Panel OKs naming marsh near Granite Falls for Everett teacher

GRANITE FALLS — A nameless marsh near Granite Falls is a step closer to having a name.

On Tuesday, the state Committee on Geographic Names approved a proposal to name the hidden eight-acre wetland Holland Marsh, after the late Everett teacher and forester Andy Holland.

The marsh is secluded from public view on a private tree farm, a few miles south of Granite Falls. Andy Holland’s nephew, Chuck, maintains it.

Chuck Holland had the idea to name the marsh as a kind of homage to his uncle who helped inspire generations of foresters at Everett Community College. Andy Holland was also a fire lookout who wrote the book “Switchbacks,” detailing his experiences in the mountains. He died in 2008 at the age of 97.

The committee also approved names for three other geographic features in San Juan and Thurston counties.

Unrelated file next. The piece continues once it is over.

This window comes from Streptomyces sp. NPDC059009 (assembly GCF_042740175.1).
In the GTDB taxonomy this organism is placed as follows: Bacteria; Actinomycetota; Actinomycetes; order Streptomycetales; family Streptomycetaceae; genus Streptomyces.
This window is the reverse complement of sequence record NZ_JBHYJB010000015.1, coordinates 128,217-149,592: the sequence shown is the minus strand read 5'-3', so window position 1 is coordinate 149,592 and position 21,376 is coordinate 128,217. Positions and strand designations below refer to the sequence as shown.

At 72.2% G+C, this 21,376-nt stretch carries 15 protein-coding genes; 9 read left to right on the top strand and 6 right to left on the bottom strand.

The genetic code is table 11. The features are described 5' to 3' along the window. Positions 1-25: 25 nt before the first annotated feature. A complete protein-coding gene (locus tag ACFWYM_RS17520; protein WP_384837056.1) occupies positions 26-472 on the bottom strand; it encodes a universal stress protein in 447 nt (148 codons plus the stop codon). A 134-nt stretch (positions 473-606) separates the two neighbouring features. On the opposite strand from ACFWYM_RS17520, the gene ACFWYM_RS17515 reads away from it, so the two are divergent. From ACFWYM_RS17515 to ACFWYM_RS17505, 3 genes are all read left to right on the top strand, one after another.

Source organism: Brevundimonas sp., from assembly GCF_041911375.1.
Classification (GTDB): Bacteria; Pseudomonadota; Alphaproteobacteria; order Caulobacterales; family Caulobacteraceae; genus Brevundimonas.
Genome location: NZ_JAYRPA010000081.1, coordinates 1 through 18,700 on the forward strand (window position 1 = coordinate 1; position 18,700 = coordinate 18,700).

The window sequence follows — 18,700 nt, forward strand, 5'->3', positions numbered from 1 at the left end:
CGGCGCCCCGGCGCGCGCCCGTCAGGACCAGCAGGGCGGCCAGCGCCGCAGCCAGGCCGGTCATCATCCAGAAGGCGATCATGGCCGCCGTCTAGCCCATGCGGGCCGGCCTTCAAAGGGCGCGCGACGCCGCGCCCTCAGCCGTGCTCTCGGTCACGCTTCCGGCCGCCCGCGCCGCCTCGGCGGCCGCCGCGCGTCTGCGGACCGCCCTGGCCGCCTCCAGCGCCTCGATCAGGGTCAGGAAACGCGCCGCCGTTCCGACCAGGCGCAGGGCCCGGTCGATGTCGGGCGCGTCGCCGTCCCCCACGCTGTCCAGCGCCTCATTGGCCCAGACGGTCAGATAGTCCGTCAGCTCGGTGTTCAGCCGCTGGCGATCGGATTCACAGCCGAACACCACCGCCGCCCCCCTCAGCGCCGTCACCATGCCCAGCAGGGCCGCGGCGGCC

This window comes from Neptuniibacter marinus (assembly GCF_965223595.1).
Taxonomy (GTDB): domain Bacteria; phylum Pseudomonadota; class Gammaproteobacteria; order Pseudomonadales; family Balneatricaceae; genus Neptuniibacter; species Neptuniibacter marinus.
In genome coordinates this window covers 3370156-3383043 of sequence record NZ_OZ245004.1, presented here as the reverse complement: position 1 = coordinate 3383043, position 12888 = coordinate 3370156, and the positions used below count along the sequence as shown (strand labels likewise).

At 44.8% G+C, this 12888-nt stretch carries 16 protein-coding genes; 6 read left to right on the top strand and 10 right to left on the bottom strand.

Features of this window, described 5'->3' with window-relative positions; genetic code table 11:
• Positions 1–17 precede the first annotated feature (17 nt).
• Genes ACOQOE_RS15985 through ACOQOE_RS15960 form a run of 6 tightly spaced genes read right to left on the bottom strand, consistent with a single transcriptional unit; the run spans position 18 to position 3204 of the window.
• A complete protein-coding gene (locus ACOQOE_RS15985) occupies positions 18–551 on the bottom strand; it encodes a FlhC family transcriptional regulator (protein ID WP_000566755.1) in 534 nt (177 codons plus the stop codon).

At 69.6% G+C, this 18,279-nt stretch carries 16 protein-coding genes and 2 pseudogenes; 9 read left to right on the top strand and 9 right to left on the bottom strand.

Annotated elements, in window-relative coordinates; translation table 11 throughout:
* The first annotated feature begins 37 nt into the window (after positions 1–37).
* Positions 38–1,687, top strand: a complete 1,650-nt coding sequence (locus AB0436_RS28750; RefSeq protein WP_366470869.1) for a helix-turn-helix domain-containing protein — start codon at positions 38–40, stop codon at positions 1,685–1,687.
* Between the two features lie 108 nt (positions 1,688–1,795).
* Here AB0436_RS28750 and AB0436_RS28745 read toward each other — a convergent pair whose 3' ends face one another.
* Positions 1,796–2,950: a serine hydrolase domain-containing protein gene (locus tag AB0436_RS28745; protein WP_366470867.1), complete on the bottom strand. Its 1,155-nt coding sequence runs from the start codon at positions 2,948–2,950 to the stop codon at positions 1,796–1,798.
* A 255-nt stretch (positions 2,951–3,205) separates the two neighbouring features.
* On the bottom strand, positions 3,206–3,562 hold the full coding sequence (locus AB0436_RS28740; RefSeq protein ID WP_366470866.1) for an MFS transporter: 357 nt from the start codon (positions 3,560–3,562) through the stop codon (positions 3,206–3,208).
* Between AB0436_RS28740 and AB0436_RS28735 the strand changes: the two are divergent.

Andy Holland

That includes a proposal to rename a channel between Shaw and Orcas islands after Henry Cayou, a Lummi Nation tribal member who was a commercial fishermen and a county commissioner. That waterway is currently named after Gen. William Harney, who is best known for nearly starting the San Juan Islands “Pig War” between the United States and England in 1859.

“Harney killed an enslaved Black woman in 1834 and commanded the killing of Indigenous women and children during the 1855 Battle of Ash Hollow, among other ignominious acts,” a news release from the Department of Natural Resources says.

Another proposal in the same county would give an island the moniker Basket Island. At low tide it connects with nearby Picnic Island.

The last idea, in Thurston County, would correct the spelling of Chain Hill just north of Tenino. According to a local historian, it’s supposed to be named after Charles Chaenn, a landowner who died in 1910.

Next, the approved proposals will go to the Board of Natural Resources, which acts as the state Board on Geographic Names. If they make it through that round, they’ll be added to the Washington Administrative Code.

For the final step, they would head to the US Board on Geographic Names for federal review.

Zachariah Bryan: 425-339-3431; [email protected] Twitter: @zachariahtb.